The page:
Communicating information about medication: the benefits of making it personal
Berry, D. C., Michas, I. C. and Bersellini, E. (2003) Communicating information about medication: the benefits of making it personal. Psychology & Health, 18 (1). pp. 127-139. ISSN 0887-0446
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To link to this article DOI: 10.1080/0887044031000080683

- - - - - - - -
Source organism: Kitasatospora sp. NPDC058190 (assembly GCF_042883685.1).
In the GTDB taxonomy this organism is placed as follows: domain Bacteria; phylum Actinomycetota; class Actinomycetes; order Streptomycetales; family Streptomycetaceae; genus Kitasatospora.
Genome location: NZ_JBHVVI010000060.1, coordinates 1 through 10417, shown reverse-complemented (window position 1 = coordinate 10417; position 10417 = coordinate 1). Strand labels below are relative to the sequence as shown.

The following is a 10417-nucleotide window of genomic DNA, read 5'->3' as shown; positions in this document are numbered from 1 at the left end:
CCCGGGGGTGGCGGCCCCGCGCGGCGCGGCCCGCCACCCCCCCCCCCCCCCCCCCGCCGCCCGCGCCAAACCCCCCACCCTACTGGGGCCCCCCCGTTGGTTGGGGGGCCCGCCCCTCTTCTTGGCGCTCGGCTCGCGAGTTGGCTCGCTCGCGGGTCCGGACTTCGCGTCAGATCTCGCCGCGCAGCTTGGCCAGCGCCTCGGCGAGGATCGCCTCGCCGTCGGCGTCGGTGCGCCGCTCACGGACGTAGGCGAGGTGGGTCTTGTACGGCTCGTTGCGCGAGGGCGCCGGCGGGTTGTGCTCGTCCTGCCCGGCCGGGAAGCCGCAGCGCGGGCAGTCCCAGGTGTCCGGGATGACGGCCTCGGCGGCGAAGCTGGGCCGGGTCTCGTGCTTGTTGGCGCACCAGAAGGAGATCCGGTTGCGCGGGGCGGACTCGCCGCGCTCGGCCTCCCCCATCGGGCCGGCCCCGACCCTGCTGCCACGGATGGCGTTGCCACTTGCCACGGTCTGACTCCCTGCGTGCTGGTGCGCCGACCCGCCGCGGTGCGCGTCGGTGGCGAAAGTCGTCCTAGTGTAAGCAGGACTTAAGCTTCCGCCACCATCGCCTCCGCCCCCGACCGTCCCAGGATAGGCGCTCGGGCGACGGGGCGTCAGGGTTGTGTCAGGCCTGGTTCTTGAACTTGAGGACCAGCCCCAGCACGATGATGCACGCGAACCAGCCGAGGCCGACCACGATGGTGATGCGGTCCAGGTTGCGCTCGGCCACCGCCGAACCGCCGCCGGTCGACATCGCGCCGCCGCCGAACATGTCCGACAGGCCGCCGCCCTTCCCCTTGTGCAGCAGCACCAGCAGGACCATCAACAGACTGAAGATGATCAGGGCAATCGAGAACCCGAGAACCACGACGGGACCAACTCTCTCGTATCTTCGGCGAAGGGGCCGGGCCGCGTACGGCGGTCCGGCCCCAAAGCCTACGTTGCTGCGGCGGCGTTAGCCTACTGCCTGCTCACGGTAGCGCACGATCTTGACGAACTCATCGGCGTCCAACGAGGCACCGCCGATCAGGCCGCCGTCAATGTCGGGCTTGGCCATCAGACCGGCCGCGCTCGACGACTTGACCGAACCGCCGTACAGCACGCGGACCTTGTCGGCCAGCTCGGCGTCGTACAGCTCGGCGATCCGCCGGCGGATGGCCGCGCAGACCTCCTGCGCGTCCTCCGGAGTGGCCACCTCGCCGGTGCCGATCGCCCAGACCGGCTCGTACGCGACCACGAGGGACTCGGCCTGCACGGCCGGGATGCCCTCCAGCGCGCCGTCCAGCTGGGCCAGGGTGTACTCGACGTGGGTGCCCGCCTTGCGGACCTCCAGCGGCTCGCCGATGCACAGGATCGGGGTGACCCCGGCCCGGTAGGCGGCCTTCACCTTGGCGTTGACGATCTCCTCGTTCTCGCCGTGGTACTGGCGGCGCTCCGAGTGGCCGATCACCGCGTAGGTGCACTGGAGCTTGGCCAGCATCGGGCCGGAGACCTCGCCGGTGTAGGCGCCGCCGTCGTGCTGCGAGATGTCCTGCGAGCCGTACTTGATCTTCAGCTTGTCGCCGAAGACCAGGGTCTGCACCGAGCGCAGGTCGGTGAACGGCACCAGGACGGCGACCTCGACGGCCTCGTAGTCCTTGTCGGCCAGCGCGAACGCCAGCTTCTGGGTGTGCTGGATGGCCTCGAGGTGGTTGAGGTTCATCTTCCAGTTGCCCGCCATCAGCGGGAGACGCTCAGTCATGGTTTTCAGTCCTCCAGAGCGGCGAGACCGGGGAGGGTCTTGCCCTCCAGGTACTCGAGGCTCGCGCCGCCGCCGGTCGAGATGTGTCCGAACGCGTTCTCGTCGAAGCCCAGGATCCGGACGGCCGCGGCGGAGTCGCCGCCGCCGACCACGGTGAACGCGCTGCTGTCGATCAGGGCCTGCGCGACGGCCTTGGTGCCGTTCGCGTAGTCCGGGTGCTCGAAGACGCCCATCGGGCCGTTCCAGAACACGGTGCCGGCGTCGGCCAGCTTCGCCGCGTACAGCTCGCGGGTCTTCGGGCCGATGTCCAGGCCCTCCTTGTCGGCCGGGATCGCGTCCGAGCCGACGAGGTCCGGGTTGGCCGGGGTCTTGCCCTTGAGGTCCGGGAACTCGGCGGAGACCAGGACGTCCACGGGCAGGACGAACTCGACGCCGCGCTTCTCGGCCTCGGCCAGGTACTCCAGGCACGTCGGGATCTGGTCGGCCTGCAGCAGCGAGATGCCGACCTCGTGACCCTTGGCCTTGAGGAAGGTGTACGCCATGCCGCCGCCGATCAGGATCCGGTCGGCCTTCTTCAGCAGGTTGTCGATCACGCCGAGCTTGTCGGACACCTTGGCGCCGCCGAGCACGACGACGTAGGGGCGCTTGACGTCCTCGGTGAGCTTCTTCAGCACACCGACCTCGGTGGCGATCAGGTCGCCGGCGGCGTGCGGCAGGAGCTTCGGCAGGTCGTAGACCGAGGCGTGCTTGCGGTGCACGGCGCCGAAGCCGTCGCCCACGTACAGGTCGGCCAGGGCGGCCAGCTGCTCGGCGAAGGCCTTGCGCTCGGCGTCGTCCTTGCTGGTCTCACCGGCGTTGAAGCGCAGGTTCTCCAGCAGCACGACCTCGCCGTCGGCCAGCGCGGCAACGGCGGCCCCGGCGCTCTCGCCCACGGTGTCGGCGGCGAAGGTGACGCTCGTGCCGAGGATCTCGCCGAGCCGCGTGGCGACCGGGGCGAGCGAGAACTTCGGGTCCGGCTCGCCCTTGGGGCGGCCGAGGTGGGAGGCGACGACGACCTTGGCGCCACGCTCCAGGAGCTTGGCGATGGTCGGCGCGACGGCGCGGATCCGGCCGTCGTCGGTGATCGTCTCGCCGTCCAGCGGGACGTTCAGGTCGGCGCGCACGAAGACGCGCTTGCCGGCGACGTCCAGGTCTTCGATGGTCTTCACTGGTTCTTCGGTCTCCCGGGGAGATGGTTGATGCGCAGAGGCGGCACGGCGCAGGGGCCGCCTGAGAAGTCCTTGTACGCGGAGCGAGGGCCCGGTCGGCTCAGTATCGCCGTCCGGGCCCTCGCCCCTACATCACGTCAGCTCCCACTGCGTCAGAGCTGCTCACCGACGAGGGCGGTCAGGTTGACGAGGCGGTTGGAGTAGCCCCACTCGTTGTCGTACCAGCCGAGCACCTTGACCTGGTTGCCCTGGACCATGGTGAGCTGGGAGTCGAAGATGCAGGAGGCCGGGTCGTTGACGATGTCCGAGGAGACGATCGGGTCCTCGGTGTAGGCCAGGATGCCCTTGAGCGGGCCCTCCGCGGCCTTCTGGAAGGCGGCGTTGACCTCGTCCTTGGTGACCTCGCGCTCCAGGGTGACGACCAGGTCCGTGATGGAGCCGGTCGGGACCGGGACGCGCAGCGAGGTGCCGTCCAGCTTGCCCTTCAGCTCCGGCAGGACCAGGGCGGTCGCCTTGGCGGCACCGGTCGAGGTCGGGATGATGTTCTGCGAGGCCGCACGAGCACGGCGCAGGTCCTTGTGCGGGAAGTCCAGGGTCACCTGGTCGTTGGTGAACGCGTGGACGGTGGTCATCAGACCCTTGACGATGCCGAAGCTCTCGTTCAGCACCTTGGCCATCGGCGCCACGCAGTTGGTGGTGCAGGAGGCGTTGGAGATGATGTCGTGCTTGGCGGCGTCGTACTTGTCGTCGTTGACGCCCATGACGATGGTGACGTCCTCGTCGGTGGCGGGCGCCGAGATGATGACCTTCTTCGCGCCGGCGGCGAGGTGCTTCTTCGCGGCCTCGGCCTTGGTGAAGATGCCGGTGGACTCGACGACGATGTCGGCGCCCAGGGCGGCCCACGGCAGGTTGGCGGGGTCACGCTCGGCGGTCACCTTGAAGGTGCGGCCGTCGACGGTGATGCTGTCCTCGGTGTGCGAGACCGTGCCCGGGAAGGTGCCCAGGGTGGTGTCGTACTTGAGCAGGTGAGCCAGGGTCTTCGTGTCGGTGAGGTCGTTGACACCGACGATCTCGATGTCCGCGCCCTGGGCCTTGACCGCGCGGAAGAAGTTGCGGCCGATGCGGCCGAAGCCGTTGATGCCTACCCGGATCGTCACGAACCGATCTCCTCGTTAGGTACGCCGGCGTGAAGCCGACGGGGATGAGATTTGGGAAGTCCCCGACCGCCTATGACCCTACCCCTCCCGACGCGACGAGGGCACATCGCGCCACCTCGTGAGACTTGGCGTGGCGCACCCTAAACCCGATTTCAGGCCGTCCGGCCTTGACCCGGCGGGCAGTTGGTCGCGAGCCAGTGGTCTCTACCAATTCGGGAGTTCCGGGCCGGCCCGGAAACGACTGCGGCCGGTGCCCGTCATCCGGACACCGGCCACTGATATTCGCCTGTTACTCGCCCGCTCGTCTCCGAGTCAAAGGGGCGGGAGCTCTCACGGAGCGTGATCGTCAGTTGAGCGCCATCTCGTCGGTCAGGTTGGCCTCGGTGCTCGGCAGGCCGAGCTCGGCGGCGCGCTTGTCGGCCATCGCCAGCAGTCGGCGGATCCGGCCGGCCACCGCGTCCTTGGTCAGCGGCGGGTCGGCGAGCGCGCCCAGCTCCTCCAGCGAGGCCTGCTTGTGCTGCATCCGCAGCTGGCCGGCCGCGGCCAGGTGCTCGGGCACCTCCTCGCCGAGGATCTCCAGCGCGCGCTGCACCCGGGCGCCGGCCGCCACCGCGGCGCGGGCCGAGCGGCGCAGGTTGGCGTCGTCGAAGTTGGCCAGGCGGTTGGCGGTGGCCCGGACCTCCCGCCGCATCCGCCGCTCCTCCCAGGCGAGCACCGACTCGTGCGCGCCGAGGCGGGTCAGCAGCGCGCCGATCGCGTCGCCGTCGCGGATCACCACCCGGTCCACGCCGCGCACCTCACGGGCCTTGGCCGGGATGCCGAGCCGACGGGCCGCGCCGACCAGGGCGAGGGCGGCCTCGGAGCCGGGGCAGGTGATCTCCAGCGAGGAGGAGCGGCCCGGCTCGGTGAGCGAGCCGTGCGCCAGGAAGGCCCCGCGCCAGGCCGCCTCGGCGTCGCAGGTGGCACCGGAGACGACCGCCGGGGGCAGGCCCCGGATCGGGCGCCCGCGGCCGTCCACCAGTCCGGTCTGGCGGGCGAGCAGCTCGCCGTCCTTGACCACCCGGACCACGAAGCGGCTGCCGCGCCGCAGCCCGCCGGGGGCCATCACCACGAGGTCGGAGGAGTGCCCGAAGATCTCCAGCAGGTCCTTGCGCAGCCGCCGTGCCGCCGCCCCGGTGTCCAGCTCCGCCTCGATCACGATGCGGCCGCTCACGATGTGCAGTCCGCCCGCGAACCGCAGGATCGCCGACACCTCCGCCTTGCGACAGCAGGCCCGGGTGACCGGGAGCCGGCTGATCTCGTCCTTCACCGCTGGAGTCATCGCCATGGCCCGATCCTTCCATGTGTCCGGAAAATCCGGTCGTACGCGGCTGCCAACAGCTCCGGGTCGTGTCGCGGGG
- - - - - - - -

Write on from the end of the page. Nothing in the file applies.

Two experiments, using a controlled empirical methodology, investigated the effects of presenting information about medicines using a more personalised style of expression. In both studies, members of the general public were given a hypothetical scenario about visiting the doctor, being diagnosed with a particular illness, and being prescribed a medication. They were also given a written explanation about the medicine and were asked to provide ratings on a number of measures, including satisfaction, perceived risk to health, and intention to comply. In Experiment 1 the explanation focused only on possible side effects of the medicine, whereas in Experiment 2 a fuller explanation was provided, which included information about the illness, prescribed drug, its dosage and contraindications as well as its side effects. In both studies, use of a more personalised style resulted in significantly higher ratings of satisfaction and significantly lower ratings of likelihood of side effects occurring and of perceived risk to health. In Experiment 2 it also led to significantly improved recall for the written information.